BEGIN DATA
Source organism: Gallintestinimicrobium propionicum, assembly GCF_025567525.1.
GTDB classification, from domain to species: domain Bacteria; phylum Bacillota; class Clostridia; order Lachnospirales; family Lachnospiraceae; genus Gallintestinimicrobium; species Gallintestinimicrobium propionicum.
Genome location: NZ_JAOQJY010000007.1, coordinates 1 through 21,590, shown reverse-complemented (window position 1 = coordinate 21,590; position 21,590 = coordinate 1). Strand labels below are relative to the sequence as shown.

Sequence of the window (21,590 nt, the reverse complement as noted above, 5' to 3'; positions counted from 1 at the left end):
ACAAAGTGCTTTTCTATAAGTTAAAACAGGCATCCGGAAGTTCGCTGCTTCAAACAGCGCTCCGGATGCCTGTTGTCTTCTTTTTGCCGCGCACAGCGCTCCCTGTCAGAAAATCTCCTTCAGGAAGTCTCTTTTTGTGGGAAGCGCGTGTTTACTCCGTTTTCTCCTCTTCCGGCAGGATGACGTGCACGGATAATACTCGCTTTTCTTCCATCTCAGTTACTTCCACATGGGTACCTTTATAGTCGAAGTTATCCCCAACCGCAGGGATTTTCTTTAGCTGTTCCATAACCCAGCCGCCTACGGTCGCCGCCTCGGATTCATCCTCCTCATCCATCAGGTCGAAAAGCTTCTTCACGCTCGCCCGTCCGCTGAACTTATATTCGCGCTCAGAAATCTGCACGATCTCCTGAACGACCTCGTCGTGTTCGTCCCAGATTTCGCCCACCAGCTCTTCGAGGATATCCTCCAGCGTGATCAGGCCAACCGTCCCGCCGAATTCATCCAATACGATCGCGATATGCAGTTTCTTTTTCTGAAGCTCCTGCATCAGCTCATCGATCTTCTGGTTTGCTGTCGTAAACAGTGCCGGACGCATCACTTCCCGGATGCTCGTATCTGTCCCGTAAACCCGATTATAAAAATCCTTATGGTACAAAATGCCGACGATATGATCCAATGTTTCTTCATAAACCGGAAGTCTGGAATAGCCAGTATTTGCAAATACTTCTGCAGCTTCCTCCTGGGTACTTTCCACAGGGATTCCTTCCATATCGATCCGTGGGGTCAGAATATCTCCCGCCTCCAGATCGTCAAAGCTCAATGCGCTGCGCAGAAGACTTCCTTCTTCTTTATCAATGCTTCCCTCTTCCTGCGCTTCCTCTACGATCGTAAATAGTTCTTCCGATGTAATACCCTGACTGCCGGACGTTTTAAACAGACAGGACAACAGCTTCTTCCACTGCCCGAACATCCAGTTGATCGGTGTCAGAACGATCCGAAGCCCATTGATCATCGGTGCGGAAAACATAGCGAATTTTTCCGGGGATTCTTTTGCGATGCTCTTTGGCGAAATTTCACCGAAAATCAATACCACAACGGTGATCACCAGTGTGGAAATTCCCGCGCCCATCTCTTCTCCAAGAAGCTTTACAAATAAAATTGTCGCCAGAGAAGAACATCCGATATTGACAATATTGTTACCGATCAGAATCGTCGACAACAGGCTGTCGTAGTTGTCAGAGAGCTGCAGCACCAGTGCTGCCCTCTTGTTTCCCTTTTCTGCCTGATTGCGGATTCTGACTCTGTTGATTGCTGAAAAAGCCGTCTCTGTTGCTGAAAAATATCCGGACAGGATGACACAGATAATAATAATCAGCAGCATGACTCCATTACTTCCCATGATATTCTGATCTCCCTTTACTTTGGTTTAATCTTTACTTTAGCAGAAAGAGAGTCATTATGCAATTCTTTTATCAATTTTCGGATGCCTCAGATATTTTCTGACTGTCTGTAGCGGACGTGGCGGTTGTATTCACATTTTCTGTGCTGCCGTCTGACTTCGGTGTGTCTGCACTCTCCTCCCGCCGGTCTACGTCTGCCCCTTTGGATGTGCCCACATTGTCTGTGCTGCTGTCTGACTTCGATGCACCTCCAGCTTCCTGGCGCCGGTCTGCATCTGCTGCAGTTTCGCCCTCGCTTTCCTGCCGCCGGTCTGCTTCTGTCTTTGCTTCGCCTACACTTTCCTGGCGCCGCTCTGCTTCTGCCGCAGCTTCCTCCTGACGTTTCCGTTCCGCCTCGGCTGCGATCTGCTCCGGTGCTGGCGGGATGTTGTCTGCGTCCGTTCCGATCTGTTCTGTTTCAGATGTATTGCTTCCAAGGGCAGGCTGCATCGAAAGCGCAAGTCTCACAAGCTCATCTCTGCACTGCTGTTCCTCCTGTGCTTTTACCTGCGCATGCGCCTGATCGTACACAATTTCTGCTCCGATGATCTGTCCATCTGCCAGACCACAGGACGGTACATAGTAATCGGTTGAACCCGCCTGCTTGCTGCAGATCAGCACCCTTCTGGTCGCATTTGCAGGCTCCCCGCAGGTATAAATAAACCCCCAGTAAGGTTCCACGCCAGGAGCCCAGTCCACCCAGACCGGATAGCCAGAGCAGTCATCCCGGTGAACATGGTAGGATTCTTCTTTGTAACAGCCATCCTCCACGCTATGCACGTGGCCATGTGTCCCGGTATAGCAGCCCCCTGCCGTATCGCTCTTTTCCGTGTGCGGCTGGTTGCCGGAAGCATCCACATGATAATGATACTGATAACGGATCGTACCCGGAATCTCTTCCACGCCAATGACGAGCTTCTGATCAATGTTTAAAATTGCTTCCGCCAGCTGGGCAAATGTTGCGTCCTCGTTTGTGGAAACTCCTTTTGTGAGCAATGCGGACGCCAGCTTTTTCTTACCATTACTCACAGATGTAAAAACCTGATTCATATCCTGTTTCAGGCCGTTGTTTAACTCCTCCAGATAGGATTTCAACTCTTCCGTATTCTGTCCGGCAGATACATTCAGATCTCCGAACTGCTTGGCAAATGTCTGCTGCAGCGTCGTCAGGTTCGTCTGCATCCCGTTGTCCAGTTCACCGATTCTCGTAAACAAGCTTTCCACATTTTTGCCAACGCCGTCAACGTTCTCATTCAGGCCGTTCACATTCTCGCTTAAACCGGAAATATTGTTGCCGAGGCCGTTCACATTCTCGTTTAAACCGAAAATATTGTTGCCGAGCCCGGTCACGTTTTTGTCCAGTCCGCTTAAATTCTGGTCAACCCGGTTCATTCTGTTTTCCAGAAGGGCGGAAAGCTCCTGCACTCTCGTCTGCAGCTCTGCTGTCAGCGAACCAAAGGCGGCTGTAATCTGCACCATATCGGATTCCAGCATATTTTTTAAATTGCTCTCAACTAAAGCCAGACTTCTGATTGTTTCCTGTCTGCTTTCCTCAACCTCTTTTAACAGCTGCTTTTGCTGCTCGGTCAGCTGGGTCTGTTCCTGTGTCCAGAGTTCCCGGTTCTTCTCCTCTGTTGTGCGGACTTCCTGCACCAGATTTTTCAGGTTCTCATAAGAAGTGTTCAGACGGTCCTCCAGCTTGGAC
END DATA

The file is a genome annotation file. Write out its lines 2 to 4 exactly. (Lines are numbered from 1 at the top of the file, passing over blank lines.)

GTDB classification, from domain to species: domain Bacteria; phylum Bacillota; class Clostridia; order Lachnospirales; family Lachnospiraceae; genus Gallintestinimicrobium; species Gallintestinimicrobium propionicum.
Genome location: NZ_JAOQJY010000007.1, coordinates 1 through 21,590, shown reverse-complemented (window position 1 = coordinate 21,590; position 21,590 = coordinate 1). Strand labels below are relative to the sequence as shown.

Sequence of the window (21,590 nt, the reverse complement as noted above, 5' to 3'; positions counted from 1 at the left end):